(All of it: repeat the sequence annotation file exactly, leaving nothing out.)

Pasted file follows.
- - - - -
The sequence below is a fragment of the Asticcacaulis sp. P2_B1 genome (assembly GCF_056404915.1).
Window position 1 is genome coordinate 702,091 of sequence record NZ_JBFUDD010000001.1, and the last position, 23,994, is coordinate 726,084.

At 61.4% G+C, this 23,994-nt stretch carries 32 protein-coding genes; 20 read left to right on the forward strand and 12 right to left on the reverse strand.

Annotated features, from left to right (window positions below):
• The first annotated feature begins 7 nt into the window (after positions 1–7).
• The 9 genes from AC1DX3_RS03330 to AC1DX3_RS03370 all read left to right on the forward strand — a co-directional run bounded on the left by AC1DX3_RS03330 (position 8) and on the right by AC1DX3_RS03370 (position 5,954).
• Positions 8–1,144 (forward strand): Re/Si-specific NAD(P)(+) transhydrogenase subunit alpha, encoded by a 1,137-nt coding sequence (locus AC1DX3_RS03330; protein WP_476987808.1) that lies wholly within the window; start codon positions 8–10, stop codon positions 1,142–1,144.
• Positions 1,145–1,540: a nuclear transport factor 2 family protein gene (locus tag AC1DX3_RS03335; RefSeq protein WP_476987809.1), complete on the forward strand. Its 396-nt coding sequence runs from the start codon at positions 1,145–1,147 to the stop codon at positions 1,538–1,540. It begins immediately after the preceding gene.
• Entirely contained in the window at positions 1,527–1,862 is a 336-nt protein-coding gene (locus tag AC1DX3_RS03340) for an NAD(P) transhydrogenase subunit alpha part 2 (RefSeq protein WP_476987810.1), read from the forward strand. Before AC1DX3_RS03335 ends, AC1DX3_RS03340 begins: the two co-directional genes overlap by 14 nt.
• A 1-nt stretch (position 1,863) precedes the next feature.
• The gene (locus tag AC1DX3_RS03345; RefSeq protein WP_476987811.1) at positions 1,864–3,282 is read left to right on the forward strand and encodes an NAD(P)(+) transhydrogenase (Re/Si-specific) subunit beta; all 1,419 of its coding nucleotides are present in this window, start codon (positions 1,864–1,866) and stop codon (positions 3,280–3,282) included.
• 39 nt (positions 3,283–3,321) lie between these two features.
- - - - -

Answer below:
The sequence below is a fragment of the Asticcacaulis sp. P2_B1 genome (assembly GCF_056404915.1).
Window position 1 is genome coordinate 702,091 of sequence record NZ_JBFUDD010000001.1, and the last position, 23,994, is coordinate 726,084.

At 61.4% G+C, this 23,994-nt stretch carries 32 protein-coding genes; 20 read left to right on the forward strand and 12 right to left on the reverse strand.

Annotated features, from left to right (window positions below):
• The first annotated feature begins 7 nt into the window (after positions 1–7).
• The 9 genes from AC1DX3_RS03330 to AC1DX3_RS03370 all read left to right on the forward strand — a co-directional run bounded on the left by AC1DX3_RS03330 (position 8) and on the right by AC1DX3_RS03370 (position 5,954).
• Positions 8–1,144 (forward strand): Re/Si-specific NAD(P)(+) transhydrogenase subunit alpha, encoded by a 1,137-nt coding sequence (locus AC1DX3_RS03330; protein WP_476987808.1) that lies wholly within the window; start codon positions 8–10, stop codon positions 1,142–1,144.
• Positions 1,145–1,540: a nuclear transport factor 2 family protein gene (locus tag AC1DX3_RS03335; RefSeq protein WP_476987809.1), complete on the forward strand. Its 396-nt coding sequence runs from the start codon at positions 1,145–1,147 to the stop codon at positions 1,538–1,540. It begins immediately after the preceding gene.
• Entirely contained in the window at positions 1,527–1,862 is a 336-nt protein-coding gene (locus tag AC1DX3_RS03340) for an NAD(P) transhydrogenase subunit alpha part 2 (RefSeq protein WP_476987810.1), read from the forward strand. Before AC1DX3_RS03335 ends, AC1DX3_RS03340 begins: the two co-directional genes overlap by 14 nt.
• A 1-nt stretch (position 1,863) precedes the next feature.
• The gene (locus tag AC1DX3_RS03345; RefSeq protein WP_476987811.1) at positions 1,864–3,282 is read left to right on the forward strand and encodes an NAD(P)(+) transhydrogenase (Re/Si-specific) subunit beta; all 1,419 of its coding nucleotides are present in this window, start codon (positions 1,864–1,866) and stop codon (positions 3,280–3,282) included.
• 39 nt (positions 3,283–3,321) lie between these two features.